Israel was witness to God’s power in redeeming them from their enemies.

To the Lord’s Redemption
But instead of giving the Lord the praise and worship due him and that which he commands, Israel rebelled against him. “You did not call upon me … you have been weary of me,” God charges Israel. The people became weary of God’s requirements for worshipping him, because their hearts were far from him. When they brought their burnt offerings and sacrifices as God commanded them, the people thought that they were pleasing God. Rather, their worship was a heavy burden to God because of their sins and iniquities. This is what Samuel told King Saul centuries before Isaiah, “Has the Lord as great delight in burnt offerings and sacrifices, as in obeying the voice of the Lord? Behold, to obey is better than sacrifice, and to listen than the fat of rams” (1 Sam 15:22).

The sacrifices were only symbolic of repentance, but their hearts were not contrite. So God considered their sacrifices as of no value, “You have not brought me your … sacrifices.” Why? Because they continued in their wayward lives, and God tells them, “You have not honored me with your sacrifices.” Their sacrifices were actually disrespectful towards him because they were acts of a hypocritical people. This is why in verse 8, God calls them blind and deaf people, as Isaiah calls them elsewhere (Isa 6:10).

But why would God call upon the blind and deaf as his witnesses? If they were blind and deaf, how could they have seen and heard all that he has done for them? Because in redeeming them, he would actually give them sight and hearing. This he does by “blotting out their transgressions and remembering their sins no more.” And he grants forgiveness not because of anything he sees in them or what they have done, but “for my own sake.” Even those whom Israel considers as its forefathers sinned, including the scheming Jacob and their priests and prophets (Jer 5:31). This is why their temple, homes and fields were destroyed, and the people exiled to a foreign land.

Where then is the hope and comfort that the Lord has promised?

To the Lord’s Promise
Chapter 44 begins with the word “But,” and therefore, the chapter break is unfortunate. Isaiah tells the people that the destruction and exile of their chosen nation will be ended, that they should not fear. He calls them by their familiar names—Israel, Jacob, Jeshurun (cf. Deut 33:5)—and promises them something that he had never before done. Not only will he rescue them through another exodus; he will also bless their land with this new thing: “I will pour my Spirit upon your offspring.” Their land, figuratively, has been a thirsty and dry desert, but God will pour water on it to bless it with “grass like willows by flowing streams,” just as he had previously prophesied, “For waters break forth in the wilderness, and streams in the desert (Isa 35:6). This he repeats for emphasis from verse 20, “for I give water in the wilderness, rivers in the desert, to give drink to my chosen people.”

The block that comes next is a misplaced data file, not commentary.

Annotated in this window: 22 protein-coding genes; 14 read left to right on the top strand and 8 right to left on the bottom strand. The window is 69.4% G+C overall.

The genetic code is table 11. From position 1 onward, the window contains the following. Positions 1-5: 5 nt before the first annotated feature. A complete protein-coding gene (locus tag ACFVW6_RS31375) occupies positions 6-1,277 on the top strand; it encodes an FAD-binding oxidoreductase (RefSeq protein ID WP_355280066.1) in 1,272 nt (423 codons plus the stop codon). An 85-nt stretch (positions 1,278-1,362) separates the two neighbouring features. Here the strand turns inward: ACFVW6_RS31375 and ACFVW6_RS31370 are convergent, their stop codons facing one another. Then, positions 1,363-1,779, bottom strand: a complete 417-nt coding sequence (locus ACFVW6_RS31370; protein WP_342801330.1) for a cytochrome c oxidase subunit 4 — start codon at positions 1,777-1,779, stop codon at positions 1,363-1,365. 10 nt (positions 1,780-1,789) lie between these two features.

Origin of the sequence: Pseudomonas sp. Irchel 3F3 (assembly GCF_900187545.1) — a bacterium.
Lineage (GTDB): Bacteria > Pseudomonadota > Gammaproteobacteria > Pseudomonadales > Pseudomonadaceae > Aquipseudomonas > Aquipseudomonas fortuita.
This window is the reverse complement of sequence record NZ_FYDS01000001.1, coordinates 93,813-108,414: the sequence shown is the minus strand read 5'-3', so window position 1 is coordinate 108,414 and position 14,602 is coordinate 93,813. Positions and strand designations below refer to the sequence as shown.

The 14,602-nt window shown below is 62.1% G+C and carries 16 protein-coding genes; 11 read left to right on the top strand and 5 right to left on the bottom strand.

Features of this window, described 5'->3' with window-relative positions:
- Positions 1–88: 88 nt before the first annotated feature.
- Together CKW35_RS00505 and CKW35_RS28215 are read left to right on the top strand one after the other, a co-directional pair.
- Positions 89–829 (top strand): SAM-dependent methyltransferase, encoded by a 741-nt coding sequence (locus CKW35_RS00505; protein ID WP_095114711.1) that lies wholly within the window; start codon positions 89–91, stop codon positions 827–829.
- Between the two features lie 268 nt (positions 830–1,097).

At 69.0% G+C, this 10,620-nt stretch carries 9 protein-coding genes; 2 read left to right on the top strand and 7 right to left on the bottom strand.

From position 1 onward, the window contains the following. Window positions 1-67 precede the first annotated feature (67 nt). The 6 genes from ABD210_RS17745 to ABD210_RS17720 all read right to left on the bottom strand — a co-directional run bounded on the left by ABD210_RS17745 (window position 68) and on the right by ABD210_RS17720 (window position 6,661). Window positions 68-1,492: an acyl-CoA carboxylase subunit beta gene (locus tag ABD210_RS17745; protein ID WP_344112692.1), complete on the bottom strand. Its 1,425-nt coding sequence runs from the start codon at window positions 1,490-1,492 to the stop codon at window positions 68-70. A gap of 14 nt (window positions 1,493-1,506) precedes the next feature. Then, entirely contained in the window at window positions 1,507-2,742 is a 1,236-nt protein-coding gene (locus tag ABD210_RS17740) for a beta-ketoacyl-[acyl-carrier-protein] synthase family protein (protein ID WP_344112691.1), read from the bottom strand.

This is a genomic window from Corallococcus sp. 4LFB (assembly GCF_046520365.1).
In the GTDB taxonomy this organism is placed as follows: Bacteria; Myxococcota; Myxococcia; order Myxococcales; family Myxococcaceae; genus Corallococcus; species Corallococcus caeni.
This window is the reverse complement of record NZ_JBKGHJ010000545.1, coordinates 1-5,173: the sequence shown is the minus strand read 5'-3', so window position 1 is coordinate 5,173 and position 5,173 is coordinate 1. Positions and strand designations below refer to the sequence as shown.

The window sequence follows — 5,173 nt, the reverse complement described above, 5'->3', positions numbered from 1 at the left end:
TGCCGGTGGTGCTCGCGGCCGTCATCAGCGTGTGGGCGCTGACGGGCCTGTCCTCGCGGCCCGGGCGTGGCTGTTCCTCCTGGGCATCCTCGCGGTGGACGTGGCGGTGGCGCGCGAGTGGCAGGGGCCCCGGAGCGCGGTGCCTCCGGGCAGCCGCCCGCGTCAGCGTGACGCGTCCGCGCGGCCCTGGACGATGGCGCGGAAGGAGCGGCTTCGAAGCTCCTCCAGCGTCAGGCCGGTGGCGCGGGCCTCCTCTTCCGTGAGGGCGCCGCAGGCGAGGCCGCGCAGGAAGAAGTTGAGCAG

Will God then give up on his requirement of holiness and just be gracious and merciful to his people? Will their sins be forgiven without repentance? No, God is gracious and merciful, but he is also holy and just. He is Righteousness and Justice personified, and he does not change. Before they are forgiven of their sins, will his people first repent? But how will a callous, rebellious, and hardhearted people repent?

Here is where the rivers in the desert come in: the Spirit of God is the water in the wilderness who will be poured out on his people. Ezekiel prophesies that this outpouring of the Spirit will radically change his people from rebellion to obedience:

And I will give you a new heart, and a new spirit I will put within you. And I will remove the heart of stone from your flesh and give you a heart of flesh. And I will put my Spirit within you, and cause you to walk in my statutes and be careful to obey my rules (Ezek 36:26-27).

By the pouring of his Spirit, not only will God change their hearts. Jacob the “deceiver” will now become Jeshurun, the “upright one”! What a picture of every believer: at the same time, sinner and saint! The ungodly will be justified, then sanctified.